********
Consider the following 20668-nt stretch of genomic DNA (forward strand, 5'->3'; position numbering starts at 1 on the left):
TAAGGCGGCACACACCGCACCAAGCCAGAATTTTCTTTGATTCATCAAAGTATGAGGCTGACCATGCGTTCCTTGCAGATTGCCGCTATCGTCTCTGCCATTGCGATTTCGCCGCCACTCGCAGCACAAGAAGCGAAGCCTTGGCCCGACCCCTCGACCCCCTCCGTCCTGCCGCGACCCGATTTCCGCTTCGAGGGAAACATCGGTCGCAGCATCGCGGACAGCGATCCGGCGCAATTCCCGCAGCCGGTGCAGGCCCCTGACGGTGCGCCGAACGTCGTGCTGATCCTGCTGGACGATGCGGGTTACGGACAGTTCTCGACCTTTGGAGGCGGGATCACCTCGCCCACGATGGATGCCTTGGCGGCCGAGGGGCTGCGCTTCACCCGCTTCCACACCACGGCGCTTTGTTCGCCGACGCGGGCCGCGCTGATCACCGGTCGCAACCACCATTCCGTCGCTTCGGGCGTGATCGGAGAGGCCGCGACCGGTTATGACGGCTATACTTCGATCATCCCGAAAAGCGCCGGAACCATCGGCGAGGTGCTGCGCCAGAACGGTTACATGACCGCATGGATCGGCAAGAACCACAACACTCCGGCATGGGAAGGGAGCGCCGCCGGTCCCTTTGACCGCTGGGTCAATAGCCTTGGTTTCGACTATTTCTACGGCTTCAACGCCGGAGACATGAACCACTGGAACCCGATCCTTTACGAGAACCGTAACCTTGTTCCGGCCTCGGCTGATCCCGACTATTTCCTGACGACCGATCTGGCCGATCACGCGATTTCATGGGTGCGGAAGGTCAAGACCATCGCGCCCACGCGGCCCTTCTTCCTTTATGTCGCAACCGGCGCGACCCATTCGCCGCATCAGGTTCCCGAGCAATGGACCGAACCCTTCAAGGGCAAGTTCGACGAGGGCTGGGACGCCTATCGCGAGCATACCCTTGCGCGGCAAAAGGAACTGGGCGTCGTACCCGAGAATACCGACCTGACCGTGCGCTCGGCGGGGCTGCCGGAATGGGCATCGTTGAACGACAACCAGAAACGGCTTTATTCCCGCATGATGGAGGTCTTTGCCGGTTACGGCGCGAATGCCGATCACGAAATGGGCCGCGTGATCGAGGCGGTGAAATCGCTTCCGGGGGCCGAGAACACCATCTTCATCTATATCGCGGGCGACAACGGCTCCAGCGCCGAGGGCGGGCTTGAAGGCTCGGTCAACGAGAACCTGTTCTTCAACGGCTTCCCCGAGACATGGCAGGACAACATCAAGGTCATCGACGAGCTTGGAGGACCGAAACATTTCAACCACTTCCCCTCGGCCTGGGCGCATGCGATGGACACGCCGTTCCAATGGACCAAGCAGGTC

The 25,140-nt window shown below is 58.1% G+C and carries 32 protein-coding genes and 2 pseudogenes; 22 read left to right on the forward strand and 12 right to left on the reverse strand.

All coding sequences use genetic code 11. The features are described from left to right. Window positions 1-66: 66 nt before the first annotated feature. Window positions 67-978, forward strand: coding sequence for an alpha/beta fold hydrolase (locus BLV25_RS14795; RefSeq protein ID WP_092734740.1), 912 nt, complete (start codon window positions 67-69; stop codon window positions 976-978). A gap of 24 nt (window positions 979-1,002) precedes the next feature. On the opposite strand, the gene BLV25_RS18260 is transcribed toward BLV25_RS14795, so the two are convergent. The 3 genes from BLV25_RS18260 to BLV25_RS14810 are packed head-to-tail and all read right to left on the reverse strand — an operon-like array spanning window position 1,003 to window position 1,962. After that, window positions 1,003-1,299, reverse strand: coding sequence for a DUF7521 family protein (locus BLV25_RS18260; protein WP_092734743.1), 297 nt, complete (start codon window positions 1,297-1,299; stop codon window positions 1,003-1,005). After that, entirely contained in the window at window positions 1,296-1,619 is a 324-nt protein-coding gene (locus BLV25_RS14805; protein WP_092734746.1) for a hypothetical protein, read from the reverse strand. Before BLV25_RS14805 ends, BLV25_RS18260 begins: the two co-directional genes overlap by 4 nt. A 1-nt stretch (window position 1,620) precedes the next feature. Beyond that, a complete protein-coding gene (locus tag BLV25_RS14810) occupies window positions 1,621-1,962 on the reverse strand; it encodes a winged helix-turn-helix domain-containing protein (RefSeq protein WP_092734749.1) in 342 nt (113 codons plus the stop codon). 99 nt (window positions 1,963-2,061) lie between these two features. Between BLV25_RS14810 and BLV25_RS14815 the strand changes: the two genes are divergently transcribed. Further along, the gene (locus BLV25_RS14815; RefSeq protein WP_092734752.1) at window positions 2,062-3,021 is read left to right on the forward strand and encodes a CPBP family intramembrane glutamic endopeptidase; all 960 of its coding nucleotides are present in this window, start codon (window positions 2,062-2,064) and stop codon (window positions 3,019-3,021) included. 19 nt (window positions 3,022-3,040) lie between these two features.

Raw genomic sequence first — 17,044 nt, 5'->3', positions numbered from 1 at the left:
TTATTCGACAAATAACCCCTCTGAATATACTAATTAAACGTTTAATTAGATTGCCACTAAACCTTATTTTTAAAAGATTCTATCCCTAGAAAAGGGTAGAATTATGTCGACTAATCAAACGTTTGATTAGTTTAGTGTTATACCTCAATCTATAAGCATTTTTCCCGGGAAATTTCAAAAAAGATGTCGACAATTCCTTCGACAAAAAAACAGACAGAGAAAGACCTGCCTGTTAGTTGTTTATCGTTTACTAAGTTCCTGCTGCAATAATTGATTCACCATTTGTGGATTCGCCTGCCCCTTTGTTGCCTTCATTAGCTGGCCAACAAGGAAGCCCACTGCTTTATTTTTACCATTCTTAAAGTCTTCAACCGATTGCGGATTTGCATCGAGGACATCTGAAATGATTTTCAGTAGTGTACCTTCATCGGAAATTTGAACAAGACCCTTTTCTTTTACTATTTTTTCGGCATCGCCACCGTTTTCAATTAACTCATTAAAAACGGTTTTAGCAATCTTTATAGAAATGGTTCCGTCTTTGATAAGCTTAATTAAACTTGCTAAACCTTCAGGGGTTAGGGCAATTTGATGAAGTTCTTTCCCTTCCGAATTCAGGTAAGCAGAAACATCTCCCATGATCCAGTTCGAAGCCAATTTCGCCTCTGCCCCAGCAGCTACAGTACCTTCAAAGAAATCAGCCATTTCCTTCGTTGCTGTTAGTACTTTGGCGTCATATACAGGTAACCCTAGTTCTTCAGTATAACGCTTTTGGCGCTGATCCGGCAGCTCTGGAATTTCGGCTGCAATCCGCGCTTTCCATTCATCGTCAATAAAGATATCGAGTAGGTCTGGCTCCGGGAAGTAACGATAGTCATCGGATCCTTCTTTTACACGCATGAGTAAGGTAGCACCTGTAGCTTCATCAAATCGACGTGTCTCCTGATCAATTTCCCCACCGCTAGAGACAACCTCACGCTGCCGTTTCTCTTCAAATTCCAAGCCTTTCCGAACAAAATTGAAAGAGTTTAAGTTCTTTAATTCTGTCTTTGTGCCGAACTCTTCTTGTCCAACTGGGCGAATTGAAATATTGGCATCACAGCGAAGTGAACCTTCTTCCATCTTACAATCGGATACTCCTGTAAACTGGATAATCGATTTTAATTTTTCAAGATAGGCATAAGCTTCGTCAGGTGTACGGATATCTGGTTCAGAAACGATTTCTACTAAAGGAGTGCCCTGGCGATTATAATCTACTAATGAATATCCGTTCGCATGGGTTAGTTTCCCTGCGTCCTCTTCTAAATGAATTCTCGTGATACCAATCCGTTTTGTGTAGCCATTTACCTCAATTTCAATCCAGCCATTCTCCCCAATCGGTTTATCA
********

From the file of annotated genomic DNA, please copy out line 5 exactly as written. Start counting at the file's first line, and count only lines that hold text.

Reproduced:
Raw genomic sequence first — 17,044 nt, 5'->3', positions numbered from 1 at the left: